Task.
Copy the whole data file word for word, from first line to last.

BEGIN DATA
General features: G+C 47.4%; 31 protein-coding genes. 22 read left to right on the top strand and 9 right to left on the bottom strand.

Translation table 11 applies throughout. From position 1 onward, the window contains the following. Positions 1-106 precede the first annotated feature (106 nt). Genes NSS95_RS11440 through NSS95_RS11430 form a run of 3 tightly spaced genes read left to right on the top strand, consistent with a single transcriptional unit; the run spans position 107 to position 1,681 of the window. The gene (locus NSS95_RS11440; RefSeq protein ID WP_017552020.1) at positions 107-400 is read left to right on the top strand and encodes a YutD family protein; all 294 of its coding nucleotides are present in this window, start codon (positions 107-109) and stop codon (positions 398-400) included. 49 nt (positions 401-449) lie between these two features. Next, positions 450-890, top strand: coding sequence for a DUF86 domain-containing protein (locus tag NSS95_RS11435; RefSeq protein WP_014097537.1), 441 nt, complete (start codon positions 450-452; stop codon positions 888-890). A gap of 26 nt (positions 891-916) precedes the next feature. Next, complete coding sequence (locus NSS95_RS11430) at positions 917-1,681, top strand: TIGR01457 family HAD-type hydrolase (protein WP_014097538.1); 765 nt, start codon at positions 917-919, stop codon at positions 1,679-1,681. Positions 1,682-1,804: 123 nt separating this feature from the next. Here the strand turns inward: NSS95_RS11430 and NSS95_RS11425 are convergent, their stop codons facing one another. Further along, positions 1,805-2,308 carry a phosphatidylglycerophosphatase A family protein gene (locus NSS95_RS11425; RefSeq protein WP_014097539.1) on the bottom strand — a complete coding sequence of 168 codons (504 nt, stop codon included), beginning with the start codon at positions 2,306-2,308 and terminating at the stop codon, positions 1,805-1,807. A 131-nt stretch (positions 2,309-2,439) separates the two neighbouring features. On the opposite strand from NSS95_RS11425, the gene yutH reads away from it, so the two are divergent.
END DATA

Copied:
General features: G+C 47.4%; 31 protein-coding genes. 22 read left to right on the top strand and 9 right to left on the bottom strand.

Translation table 11 applies throughout. From position 1 onward, the window contains the following. Positions 1-106 precede the first annotated feature (106 nt). Genes NSS95_RS11440 through NSS95_RS11430 form a run of 3 tightly spaced genes read left to right on the top strand, consistent with a single transcriptional unit; the run spans position 107 to position 1,681 of the window. The gene (locus NSS95_RS11440; RefSeq protein ID WP_017552020.1) at positions 107-400 is read left to right on the top strand and encodes a YutD family protein; all 294 of its coding nucleotides are present in this window, start codon (positions 107-109) and stop codon (positions 398-400) included. 49 nt (positions 401-449) lie between these two features. Next, positions 450-890, top strand: coding sequence for a DUF86 domain-containing protein (locus tag NSS95_RS11435; RefSeq protein WP_014097537.1), 441 nt, complete (start codon positions 450-452; stop codon positions 888-890). A gap of 26 nt (positions 891-916) precedes the next feature. Next, complete coding sequence (locus NSS95_RS11430) at positions 917-1,681, top strand: TIGR01457 family HAD-type hydrolase (protein WP_014097538.1); 765 nt, start codon at positions 917-919, stop codon at positions 1,679-1,681. Positions 1,682-1,804: 123 nt separating this feature from the next. Here the strand turns inward: NSS95_RS11430 and NSS95_RS11425 are convergent, their stop codons facing one another. Further along, positions 1,805-2,308 carry a phosphatidylglycerophosphatase A family protein gene (locus NSS95_RS11425; RefSeq protein WP_014097539.1) on the bottom strand — a complete coding sequence of 168 codons (504 nt, stop codon included), beginning with the start codon at positions 2,306-2,308 and terminating at the stop codon, positions 1,805-1,807. A 131-nt stretch (positions 2,309-2,439) separates the two neighbouring features. On the opposite strand from NSS95_RS11425, the gene yutH reads away from it, so the two are divergent.